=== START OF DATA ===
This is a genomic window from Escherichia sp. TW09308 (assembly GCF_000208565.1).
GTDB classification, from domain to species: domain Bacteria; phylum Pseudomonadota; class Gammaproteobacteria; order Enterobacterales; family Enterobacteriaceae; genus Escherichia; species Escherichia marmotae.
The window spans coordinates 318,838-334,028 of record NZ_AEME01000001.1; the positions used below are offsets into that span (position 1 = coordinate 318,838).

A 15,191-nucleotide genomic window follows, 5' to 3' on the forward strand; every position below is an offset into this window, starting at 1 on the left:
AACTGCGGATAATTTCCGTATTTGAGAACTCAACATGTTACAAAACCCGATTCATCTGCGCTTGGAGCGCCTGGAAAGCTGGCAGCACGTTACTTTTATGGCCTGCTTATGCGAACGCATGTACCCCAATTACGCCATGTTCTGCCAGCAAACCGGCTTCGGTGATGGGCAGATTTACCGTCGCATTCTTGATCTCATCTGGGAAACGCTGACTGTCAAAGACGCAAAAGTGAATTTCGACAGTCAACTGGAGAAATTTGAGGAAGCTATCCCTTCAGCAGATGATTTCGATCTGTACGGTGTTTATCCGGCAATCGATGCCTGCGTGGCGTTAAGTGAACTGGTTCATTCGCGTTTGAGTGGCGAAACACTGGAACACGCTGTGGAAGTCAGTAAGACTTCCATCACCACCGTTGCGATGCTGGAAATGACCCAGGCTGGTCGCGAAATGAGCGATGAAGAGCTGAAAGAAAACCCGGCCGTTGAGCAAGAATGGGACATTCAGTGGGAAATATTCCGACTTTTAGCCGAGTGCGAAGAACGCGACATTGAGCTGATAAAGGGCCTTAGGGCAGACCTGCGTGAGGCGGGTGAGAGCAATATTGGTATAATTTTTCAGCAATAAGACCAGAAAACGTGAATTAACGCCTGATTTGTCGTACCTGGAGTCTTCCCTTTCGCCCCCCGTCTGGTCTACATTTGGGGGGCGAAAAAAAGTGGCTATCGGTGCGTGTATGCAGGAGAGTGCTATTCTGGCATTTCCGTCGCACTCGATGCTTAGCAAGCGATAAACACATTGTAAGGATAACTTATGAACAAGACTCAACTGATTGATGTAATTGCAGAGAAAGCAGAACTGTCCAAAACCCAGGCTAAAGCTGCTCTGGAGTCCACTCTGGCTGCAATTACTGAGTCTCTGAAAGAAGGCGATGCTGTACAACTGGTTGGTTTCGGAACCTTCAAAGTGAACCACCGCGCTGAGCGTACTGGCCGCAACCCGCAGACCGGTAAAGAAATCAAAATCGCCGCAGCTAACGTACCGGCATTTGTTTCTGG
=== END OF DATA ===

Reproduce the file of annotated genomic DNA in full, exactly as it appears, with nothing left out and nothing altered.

This is a genomic window from Escherichia sp. TW09308 (assembly GCF_000208565.1).
GTDB classification, from domain to species: domain Bacteria; phylum Pseudomonadota; class Gammaproteobacteria; order Enterobacterales; family Enterobacteriaceae; genus Escherichia; species Escherichia marmotae.
The window spans coordinates 318,838-334,028 of record NZ_AEME01000001.1; the positions used below are offsets into that span (position 1 = coordinate 318,838).

A 15,191-nucleotide genomic window follows, 5' to 3' on the forward strand; every position below is an offset into this window, starting at 1 on the left:
AACTGCGGATAATTTCCGTATTTGAGAACTCAACATGTTACAAAACCCGATTCATCTGCGCTTGGAGCGCCTGGAAAGCTGGCAGCACGTTACTTTTATGGCCTGCTTATGCGAACGCATGTACCCCAATTACGCCATGTTCTGCCAGCAAACCGGCTTCGGTGATGGGCAGATTTACCGTCGCATTCTTGATCTCATCTGGGAAACGCTGACTGTCAAAGACGCAAAAGTGAATTTCGACAGTCAACTGGAGAAATTTGAGGAAGCTATCCCTTCAGCAGATGATTTCGATCTGTACGGTGTTTATCCGGCAATCGATGCCTGCGTGGCGTTAAGTGAACTGGTTCATTCGCGTTTGAGTGGCGAAACACTGGAACACGCTGTGGAAGTCAGTAAGACTTCCATCACCACCGTTGCGATGCTGGAAATGACCCAGGCTGGTCGCGAAATGAGCGATGAAGAGCTGAAAGAAAACCCGGCCGTTGAGCAAGAATGGGACATTCAGTGGGAAATATTCCGACTTTTAGCCGAGTGCGAAGAACGCGACATTGAGCTGATAAAGGGCCTTAGGGCAGACCTGCGTGAGGCGGGTGAGAGCAATATTGGTATAATTTTTCAGCAATAAGACCAGAAAACGTGAATTAACGCCTGATTTGTCGTACCTGGAGTCTTCCCTTTCGCCCCCCGTCTGGTCTACATTTGGGGGGCGAAAAAAAGTGGCTATCGGTGCGTGTATGCAGGAGAGTGCTATTCTGGCATTTCCGTCGCACTCGATGCTTAGCAAGCGATAAACACATTGTAAGGATAACTTATGAACAAGACTCAACTGATTGATGTAATTGCAGAGAAAGCAGAACTGTCCAAAACCCAGGCTAAAGCTGCTCTGGAGTCCACTCTGGCTGCAATTACTGAGTCTCTGAAAGAAGGCGATGCTGTACAACTGGTTGGTTTCGGAACCTTCAAAGTGAACCACCGCGCTGAGCGTACTGGCCGCAACCCGCAGACCGGTAAAGAAATCAAAATCGCCGCAGCTAACGTACCGGCATTTGTTTCTGG